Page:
Lesson Plan


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Grade Level:
Sixth Grade
Aquatic Studies, Conservation, Earth Science, Wildlife Management
Group Size:
Up to 36
National/State Standards:
Virginia Science Standards of Learning Addressed - 6.7
Conservation, health, watersheds, Grade 6


Fresh water is a precious, non-renewable resource that is essential for life. People depend on it for drinking, transportation, livelihoods, and recreation. Water also provides habitat for many plants and animals. The manner in which this resource is protected has a direct impact upon the natural and human communities. Shenandoah National Park lies at the headwaters for three of Virginia’s watersheds.


Following the park and classroom activities, the students will be able to

  1. Define the following terms: watershed, headwaters, macroinvertebrate, abiotic, pH, dissolved oxygen, point and non-point source pollution;
  2. Describe the composition of a watershed and identify the Virginia regional watershed in which they live;
  3. Determine the water quality of the streams in Shenandoah National Park based on scientific investigation and the study of macroinvertebrate communities;
  4. Predict the impacts on the health of a watershed ecosystem from natural events and human activities;
  5. Assess Shenandoah National Park's role in protecting water resources and evaluate the effect of human behaviors on watersheds.


When rain or snowmelt saturates the ground, the excess water becomes runoff that eventually collects in a stream channel, lake, reservoir, or other body of water. The collection area from where all this water drains is called the drainage basin or watershed. High elevation areas called divides or ridgelines separate watersheds.

The Virginia Department of Game and Inland Fisheries defines 12 major watersheds in Virginia: Big Sandy, Chowan, Clinch, Eastern Shore, Holston, James, New, PeeDee, Potomac-Shenandoah, Rappahannock, Roanoke, and York. In addition there are 497 sub-watersheds, made up of small creeks and streams that flow into larger ones before merging into the major rivers. Five of the major watersheds (60% of Virginia) are part of the larger Chesapeake Bay watershed, which covers 64,000 square miles in six states. Shenandoah National Park, located along the crest of the Blue Ridge Mountains, is at the headwaters of three of these watersheds, the Potomac-Shenandoah, Rappahannock, and James. All the streams that flow out of the park pass through numerous farms, towns, and cities, eventually reaching the Chesapeake Bay and the Atlantic Ocean.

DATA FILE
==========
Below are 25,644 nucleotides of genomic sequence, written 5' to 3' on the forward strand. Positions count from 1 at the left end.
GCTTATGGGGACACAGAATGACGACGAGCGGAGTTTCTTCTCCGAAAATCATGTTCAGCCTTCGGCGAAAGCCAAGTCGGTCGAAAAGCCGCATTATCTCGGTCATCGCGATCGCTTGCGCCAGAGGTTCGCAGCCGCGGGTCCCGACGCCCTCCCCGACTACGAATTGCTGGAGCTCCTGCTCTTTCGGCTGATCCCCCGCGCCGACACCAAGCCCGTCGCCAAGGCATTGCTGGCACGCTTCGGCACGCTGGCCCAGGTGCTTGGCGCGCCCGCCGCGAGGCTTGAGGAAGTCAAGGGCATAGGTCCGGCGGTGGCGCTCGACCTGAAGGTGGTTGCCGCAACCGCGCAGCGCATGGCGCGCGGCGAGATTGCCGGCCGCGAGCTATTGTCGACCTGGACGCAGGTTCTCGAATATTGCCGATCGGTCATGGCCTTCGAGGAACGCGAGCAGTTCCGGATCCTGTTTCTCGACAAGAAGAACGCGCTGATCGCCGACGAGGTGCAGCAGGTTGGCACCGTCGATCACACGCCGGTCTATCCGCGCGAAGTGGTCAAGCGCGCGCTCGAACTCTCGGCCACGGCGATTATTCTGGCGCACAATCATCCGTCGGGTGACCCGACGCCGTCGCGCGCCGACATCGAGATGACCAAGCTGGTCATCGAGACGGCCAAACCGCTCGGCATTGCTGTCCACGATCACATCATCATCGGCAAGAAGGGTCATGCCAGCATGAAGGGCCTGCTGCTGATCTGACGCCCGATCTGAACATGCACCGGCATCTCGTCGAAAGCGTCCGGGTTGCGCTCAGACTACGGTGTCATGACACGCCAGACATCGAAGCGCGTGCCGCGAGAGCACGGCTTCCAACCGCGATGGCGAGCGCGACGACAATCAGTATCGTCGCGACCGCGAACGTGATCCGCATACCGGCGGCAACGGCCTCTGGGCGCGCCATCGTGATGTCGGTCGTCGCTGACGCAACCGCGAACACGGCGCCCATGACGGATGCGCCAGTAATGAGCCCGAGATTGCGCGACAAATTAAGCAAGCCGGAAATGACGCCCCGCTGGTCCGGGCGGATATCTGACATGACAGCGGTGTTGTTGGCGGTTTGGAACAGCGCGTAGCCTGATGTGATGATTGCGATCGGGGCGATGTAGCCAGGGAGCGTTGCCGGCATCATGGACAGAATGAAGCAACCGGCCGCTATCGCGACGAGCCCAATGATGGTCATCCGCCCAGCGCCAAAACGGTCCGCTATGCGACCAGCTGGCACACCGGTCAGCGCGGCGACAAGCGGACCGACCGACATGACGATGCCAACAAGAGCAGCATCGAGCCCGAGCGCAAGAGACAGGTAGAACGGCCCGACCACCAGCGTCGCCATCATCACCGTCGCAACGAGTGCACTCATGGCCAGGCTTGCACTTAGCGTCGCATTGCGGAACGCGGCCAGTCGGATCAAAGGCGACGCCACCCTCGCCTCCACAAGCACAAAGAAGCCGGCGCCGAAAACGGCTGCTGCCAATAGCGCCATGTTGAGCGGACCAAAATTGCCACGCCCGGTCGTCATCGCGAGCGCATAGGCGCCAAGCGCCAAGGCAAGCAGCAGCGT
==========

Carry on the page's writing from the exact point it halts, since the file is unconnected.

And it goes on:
The quality or health of a body of water can be measured by investigating the water chemistry and the types of organisms living in the water. Oxygen content, pH, and mineral content are typical abiotic (non-living) factors that affect water chemistry. pH measures the relative acidity and alkalinity of a substance. pH levels range from 0 (highly acidic) to 14 (extremely alkaline), with 7 being the neutral rating given to distilled water. Most plants and animals prefer a balanced or almost neutral pH level. Dissolved oxygen (DO) is a measure of the water's oxygen content in parts per million (ppm). A DO reading of 5-15 ppm provides ideal conditions for most aquatic organisms and generally indicates a healthy body of water.

Macroinvertebrates are the tiny invertebrate (without backbones) animals that are found in aquatic ecosystems. Examples include such animals as crayfish, mussels, aquatic snails, aquatic worms, and the aquatic larvae of insects such as mayflies, stoneflies, caddisflies, and dragonflies. Many macroinvertebrates require clean, highly oxygenated water to survive. The presence (or absence) of specific macroinvertebrates can indicate the relative health of the water habitat.

Water pollution is caused when harmful chemical or waste materials are discharged or deposited into the water. Point source pollution can be traced to a single source such as a factory or sewage treatment plant while non-point source pollution comes from a variety of sources or over a wide area such as runoff from farmland or city streets. Acid rain, fertilizer runoff, human and animal waste, chemicals, and sediments from erosion can dramatically affect the natural balance of watersheds and alter the water chemistry. Many animals are pollution "sensitive" and are unable to survive when the water conditions change. Irresponsible human actions can have significant impact on the fresh water supply that plants, animals, and people depend on for survival.